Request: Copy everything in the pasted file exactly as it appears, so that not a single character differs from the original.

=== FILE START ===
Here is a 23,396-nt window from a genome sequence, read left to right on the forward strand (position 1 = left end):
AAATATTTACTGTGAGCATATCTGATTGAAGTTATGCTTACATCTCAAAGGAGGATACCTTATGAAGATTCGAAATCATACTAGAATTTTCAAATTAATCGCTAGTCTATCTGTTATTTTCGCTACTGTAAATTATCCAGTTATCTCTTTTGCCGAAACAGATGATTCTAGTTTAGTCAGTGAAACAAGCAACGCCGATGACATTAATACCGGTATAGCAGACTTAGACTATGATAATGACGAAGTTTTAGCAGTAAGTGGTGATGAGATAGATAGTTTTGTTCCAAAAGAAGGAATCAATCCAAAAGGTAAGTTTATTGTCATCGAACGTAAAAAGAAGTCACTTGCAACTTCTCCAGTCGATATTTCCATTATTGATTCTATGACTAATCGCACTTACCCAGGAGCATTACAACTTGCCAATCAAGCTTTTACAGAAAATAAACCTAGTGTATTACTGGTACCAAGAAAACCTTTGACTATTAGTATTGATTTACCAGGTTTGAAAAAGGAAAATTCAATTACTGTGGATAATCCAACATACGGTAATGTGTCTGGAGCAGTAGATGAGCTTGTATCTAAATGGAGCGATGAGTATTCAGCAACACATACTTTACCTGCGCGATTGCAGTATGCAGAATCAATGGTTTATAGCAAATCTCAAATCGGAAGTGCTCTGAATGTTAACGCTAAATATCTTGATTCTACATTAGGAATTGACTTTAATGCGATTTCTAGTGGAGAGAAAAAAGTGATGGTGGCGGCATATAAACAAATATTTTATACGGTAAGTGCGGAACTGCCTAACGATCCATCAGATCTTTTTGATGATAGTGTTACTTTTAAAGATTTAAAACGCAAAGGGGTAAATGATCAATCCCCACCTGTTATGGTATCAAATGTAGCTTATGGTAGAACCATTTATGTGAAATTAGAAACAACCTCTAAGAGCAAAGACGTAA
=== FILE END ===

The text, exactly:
Here is a 23,396-nt window from a genome sequence, read left to right on the forward strand (position 1 = left end):
AAATATTTACTGTGAGCATATCTGATTGAAGTTATGCTTACATCTCAAAGGAGGATACCTTATGAAGATTCGAAATCATACTAGAATTTTCAAATTAATCGCTAGTCTATCTGTTATTTTCGCTACTGTAAATTATCCAGTTATCTCTTTTGCCGAAACAGATGATTCTAGTTTAGTCAGTGAAACAAGCAACGCCGATGACATTAATACCGGTATAGCAGACTTAGACTATGATAATGACGAAGTTTTAGCAGTAAGTGGTGATGAGATAGATAGTTTTGTTCCAAAAGAAGGAATCAATCCAAAAGGTAAGTTTATTGTCATCGAACGTAAAAAGAAGTCACTTGCAACTTCTCCAGTCGATATTTCCATTATTGATTCTATGACTAATCGCACTTACCCAGGAGCATTACAACTTGCCAATCAAGCTTTTACAGAAAATAAACCTAGTGTATTACTGGTACCAAGAAAACCTTTGACTATTAGTATTGATTTACCAGGTTTGAAAAAGGAAAATTCAATTACTGTGGATAATCCAACATACGGTAATGTGTCTGGAGCAGTAGATGAGCTTGTATCTAAATGGAGCGATGAGTATTCAGCAACACATACTTTACCTGCGCGATTGCAGTATGCAGAATCAATGGTTTATAGCAAATCTCAAATCGGAAGTGCTCTGAATGTTAACGCTAAATATCTTGATTCTACATTAGGAATTGACTTTAATGCGATTTCTAGTGGAGAGAAAAAAGTGATGGTGGCGGCATATAAACAAATATTTTATACGGTAAGTGCGGAACTGCCTAACGATCCATCAGATCTTTTTGATGATAGTGTTACTTTTAAAGATTTAAAACGCAAAGGGGTAAATGATCAATCCCCACCTGTTATGGTATCAAATGTAGCTTATGGTAGAACCATTTATGTGAAATTAGAAACAACCTCTAAGAGCAAAGACGTAA